Stories by Tony Martell

Ten Ways to Fail at E-Commerce

Here's fact one about e-commerce in the year 2000: nobody - nobody - has a reliable prescription for success. Not even us. It's just too early to say, "This works, guaranteed." Don't let anybody tell you otherwise.

The shape of things to come

Convergence, if it hasn't already sunk in, is well and truly upon us. The old distinctions between telecommunications and networking - voice and long haul on the one hand, corporate data networks onthe other - means less andless every day, and soon will mean next to nothing.

Hackers Raise the Stakes

Monday, Feb. 7, 2000, about 1:30 p.m. Music retailer HMV Canada's bustling e-commerce site has abruptly and without warning gone haywire. Servers are running flat out but can't cope with a sudden inundation of ostensibly legitimate requests. Memory buffers and hard disks overflow. Customers can't make purchases or even access the site. HMV's systems begin to grind to a halt. The company is under attack by cyber vandals. The symptoms are identical to the so-called denial of service attacks on high-profile e-commerce sites in the United States. Victims of those attacks included top sites such as eBay and Amazon.com. "We had a flood of requests from an unknown source -- exponentially higher than normal traffic," explains Rodney McBrien, Toronto-based director of Information Systems for HMV North America. "It was a spike in the millions [of page hits] that basically overwhelmed our site." The company makes the decision at this point to close the site. "We knew we couldn't serve the public," McBrien says. "So we brought our systems down to collect information on what was happening during the attack to analyse later." HMV puts log data on a tape and forwards it to the RCMP. An hour later the site is back up, business as usual. The hackers have disappeared into the ether, leaving few traces. (At press time, the case was still under investigation.) A random act of cyber violence? Possibly. But the larger implications of this and other recent hacker attacks on e-commerce companies go well beyond the immediate impacts on victims, raising disturbing questions for consumers and e-tailers. The victims, ironically, were known for their e-security savvy and had taken virtually every precaution they could. The same cannot be said of most e-tailers. Most could do a lot more to secure their sites. Perhaps these attacks are the wake-up call they need. And maybe that was their point.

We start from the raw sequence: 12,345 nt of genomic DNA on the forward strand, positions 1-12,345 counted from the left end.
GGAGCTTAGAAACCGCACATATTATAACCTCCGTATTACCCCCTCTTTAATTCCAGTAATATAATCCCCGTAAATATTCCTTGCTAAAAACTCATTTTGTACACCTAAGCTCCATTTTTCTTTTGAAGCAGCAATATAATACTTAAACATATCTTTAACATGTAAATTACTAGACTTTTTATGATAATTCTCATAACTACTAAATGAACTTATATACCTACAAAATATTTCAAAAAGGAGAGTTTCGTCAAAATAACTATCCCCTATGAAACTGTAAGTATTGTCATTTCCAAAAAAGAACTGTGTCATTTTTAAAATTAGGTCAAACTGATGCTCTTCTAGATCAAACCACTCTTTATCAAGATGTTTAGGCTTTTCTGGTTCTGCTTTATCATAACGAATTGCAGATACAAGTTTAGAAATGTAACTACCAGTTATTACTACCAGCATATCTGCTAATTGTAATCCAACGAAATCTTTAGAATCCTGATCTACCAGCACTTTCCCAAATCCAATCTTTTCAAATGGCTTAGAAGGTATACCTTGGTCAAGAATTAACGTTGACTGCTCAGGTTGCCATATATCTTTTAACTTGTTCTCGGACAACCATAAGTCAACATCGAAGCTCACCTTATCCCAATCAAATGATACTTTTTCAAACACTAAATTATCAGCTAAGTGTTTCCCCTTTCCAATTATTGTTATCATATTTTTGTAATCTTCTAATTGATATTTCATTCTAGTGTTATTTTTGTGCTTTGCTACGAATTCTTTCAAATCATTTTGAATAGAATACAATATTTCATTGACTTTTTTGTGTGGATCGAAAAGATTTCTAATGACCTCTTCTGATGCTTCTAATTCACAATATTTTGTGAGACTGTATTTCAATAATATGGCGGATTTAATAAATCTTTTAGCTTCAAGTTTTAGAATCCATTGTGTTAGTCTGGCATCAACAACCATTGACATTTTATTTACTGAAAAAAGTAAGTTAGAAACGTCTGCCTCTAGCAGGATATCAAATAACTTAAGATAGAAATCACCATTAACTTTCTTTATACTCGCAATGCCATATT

Is E-cruiting the Answer?

When job seekers or the merely curious click on one of the positions posted at Bombardier Aerospace's recruitment Web site, they may be taken aback to find the interview process starts right there and then. Montreal-based Bombardier Aerospace, a Bombardier Inc. division that builds executive jets, doesn't just provide a mechanism at its site for e-mailing a resume or filling in a job application. It prescreens applicants on the spot with a series of click-to-answer questions designed to determine how qualified they are for a particular job. To apply for the Peoplesoft Business Analyst position posted in January, for example, you had to respond to the following questions: "What is your highest level of education? How many years experience do you have with Peoplesoft? How many Peoplesoft implementations have you done?" Each question is assigned a weighted value. Although they appear at Bombardier's site, the job postings and prescreening questions actually reside on a server operated by California-based ASP Recruitsoft.com Inc.